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This article in AJ

  1. Vol. 86 No. 1, p. 100-107
    Received: Mar 11, 1993

    * Corresponding author(s):
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Time of Salt Stress Affects Growth and Yield Components of Irrigated Wheat

  1. Leland E. Francois ,
  2. Catherine M. Grieve,
  3. Eugene V. Maas and
  4. Scott M. Lesch
  1. USDA-ARS, U.S. Salinity Laboratory, 4500 Glenwood Dr., Riverside, CA 92501



Salt tolerance of wheat (Triticum aestivum L.) is known to change during different stages of growth. The effects of salinity on growth and yield components of wheat at different stages of growth were determined in a 2-yr field plot study at Brawley, CA. Four salinity levels were imposed on a Holtville silty clay [clayey over loamy, montmorillonitic calcareous), hyperthermic Typic Torrifluvent] by irrigating with waters salinized with NaCl and CaCl2(1:1 w/w). Electrical conductivities of the irrigation waters were 1.4, 10.0, 20.0, and 30.0 dS m−1 in 1989, and 1.4, 8.0, 16.0, and 24.0 dS m−1 in 1990. The three irrigation treatments were (i) salinity imposed throughout the growing season, (ii) saline irrigation initiated after terminal spsikelet differentiation (TSD), and (iii) saline irrigation discontinuated at TSD. Growth and yield components measured were straw yield, total above ground biomass, number of spikelets per spike, number of kernels per spike, individual kernel weight, number of tillers per plant, and number of tiller spikes. Continuous salinity throughout the growing season significantly reduced all growth and yield components. Salinity imposed prior to TSD reduced the number of spikelets per spike and the number of tillers per plant, whereas salinity imposed after TSD significantly reduced only kernel number and weight. In general, the effect of salinity appears to be most pronounced on the yield components that are growing or developing at the time the salt stress is imposed. Total grain yields were maintained when moderately saline irrigation waters were substituted for good quality water during part of the growing season.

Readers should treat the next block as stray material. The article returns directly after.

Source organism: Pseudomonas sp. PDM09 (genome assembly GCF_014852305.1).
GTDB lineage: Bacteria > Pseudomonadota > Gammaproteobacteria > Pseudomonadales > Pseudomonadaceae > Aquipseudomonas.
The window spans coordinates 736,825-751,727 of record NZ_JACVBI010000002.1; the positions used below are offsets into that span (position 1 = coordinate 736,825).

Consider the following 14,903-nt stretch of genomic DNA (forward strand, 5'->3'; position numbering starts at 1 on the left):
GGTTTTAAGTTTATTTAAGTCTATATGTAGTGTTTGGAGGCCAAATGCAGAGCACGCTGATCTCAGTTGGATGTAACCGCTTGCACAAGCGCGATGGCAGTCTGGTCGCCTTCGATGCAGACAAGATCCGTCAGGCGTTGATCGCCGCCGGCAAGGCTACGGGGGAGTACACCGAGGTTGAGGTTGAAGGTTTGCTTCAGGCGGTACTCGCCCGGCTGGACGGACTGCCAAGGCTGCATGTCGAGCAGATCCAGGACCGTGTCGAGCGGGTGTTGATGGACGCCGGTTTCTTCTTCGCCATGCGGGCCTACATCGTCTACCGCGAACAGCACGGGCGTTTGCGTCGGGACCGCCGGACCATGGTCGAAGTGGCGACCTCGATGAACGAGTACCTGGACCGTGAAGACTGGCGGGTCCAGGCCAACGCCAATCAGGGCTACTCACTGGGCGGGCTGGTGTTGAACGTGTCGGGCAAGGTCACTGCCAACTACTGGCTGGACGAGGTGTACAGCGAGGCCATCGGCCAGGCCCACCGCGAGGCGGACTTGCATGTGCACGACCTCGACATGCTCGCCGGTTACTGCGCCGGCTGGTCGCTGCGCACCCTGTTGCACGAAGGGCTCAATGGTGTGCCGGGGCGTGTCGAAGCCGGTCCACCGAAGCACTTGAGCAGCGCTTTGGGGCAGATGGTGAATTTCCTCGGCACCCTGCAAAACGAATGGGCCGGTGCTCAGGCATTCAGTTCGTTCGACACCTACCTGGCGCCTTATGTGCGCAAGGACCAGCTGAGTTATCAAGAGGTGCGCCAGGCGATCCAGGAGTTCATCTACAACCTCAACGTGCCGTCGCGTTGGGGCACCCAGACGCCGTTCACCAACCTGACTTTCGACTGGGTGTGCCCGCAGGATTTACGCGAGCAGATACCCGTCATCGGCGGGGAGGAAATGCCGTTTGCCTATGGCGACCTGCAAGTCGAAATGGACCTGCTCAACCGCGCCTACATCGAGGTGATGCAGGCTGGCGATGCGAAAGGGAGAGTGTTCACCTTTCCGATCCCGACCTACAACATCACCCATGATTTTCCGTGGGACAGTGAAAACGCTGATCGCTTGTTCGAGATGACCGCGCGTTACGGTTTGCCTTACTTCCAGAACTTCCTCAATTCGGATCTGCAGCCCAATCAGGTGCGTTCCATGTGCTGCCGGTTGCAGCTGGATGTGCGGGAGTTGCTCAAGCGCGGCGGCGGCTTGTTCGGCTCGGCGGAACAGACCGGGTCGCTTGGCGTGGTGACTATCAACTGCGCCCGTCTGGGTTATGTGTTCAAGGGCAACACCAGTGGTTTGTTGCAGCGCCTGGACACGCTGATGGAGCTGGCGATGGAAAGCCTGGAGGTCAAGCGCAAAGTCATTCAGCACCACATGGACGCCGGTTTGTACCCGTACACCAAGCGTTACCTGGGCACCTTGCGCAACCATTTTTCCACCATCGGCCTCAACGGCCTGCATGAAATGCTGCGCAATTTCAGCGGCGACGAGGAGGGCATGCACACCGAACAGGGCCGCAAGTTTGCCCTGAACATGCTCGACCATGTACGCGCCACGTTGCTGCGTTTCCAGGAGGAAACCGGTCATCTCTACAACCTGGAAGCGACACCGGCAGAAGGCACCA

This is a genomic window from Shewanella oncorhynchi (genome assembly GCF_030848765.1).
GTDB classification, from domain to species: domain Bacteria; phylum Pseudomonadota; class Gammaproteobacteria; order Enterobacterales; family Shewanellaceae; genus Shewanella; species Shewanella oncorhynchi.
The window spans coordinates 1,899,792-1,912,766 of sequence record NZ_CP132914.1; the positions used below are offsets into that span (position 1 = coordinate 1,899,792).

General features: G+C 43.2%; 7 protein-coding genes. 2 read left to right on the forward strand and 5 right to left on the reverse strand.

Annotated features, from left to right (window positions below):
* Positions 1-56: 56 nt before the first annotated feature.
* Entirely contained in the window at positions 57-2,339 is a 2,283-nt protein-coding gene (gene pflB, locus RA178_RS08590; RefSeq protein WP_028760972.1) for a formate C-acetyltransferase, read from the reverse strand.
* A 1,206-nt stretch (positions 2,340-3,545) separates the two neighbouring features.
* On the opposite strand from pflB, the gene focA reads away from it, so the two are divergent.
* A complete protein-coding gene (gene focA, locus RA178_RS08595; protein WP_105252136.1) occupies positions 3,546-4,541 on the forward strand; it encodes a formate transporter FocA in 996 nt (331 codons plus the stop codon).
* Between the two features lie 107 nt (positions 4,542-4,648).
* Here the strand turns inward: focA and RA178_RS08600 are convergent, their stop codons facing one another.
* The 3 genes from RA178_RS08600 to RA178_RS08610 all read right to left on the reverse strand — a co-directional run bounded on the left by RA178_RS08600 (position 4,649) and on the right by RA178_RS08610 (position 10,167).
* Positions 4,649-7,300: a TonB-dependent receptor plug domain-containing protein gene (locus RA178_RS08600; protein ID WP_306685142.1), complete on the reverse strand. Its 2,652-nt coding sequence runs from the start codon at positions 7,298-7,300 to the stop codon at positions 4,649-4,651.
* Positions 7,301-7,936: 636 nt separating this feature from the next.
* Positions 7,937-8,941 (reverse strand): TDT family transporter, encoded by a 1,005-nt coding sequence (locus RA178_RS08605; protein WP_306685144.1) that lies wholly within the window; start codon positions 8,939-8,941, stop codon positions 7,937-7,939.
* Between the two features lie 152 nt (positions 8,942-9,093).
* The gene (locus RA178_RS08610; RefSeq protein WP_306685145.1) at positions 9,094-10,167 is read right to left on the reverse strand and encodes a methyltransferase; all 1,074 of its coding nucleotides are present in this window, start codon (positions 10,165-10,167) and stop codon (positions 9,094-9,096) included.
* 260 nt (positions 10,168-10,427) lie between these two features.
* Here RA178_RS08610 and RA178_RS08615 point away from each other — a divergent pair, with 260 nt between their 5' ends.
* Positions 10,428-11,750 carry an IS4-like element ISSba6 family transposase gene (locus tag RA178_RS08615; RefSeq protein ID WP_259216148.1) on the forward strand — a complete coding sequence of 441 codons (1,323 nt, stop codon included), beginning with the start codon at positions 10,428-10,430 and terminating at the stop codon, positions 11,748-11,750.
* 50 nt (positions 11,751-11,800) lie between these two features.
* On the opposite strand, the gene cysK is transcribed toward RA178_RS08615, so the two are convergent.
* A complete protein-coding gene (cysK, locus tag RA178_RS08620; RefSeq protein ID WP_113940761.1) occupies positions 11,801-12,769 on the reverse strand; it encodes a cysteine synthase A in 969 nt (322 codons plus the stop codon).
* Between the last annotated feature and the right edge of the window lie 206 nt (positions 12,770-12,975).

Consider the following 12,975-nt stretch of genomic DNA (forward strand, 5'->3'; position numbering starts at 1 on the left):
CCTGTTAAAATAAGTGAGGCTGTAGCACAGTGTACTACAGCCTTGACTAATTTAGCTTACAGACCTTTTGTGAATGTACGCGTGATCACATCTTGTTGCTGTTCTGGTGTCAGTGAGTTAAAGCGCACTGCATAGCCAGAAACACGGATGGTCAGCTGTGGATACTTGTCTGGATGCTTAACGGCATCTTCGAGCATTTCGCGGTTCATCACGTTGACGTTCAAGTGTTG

Contribution from the U.S. Salinity Laboratory, USDA-ARS, Riverside, CA.

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